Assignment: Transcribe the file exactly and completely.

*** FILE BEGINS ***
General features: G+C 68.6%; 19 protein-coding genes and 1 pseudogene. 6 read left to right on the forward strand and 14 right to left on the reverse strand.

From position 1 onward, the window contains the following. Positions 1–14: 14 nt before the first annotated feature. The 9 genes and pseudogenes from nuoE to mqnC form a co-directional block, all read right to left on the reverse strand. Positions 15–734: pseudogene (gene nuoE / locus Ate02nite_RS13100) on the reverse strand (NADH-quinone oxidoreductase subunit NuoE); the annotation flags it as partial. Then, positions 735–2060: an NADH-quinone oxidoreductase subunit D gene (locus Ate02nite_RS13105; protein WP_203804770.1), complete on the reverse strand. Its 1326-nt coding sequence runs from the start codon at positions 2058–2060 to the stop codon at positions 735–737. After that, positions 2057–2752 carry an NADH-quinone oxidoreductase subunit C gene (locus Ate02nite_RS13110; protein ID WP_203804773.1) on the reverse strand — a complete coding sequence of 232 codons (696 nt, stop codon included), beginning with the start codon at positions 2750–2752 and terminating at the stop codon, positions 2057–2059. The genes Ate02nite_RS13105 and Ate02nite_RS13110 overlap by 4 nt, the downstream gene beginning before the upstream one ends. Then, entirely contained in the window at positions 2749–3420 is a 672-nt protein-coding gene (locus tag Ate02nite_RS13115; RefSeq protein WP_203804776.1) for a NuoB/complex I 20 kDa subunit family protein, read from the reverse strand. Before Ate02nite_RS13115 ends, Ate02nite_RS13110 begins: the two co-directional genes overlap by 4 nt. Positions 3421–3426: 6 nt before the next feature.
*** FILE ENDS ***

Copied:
General features: G+C 68.6%; 19 protein-coding genes and 1 pseudogene. 6 read left to right on the forward strand and 14 right to left on the reverse strand.

From position 1 onward, the window contains the following. Positions 1–14: 14 nt before the first annotated feature. The 9 genes and pseudogenes from nuoE to mqnC form a co-directional block, all read right to left on the reverse strand. Positions 15–734: pseudogene (gene nuoE / locus Ate02nite_RS13100) on the reverse strand (NADH-quinone oxidoreductase subunit NuoE); the annotation flags it as partial. Then, positions 735–2060: an NADH-quinone oxidoreductase subunit D gene (locus Ate02nite_RS13105; protein WP_203804770.1), complete on the reverse strand. Its 1326-nt coding sequence runs from the start codon at positions 2058–2060 to the stop codon at positions 735–737. After that, positions 2057–2752 carry an NADH-quinone oxidoreductase subunit C gene (locus Ate02nite_RS13110; protein ID WP_203804773.1) on the reverse strand — a complete coding sequence of 232 codons (696 nt, stop codon included), beginning with the start codon at positions 2750–2752 and terminating at the stop codon, positions 2057–2059. The genes Ate02nite_RS13105 and Ate02nite_RS13110 overlap by 4 nt, the downstream gene beginning before the upstream one ends. Then, entirely contained in the window at positions 2749–3420 is a 672-nt protein-coding gene (locus tag Ate02nite_RS13115; RefSeq protein WP_203804776.1) for a NuoB/complex I 20 kDa subunit family protein, read from the reverse strand. Before Ate02nite_RS13115 ends, Ate02nite_RS13110 begins: the two co-directional genes overlap by 4 nt. Positions 3421–3426: 6 nt before the next feature.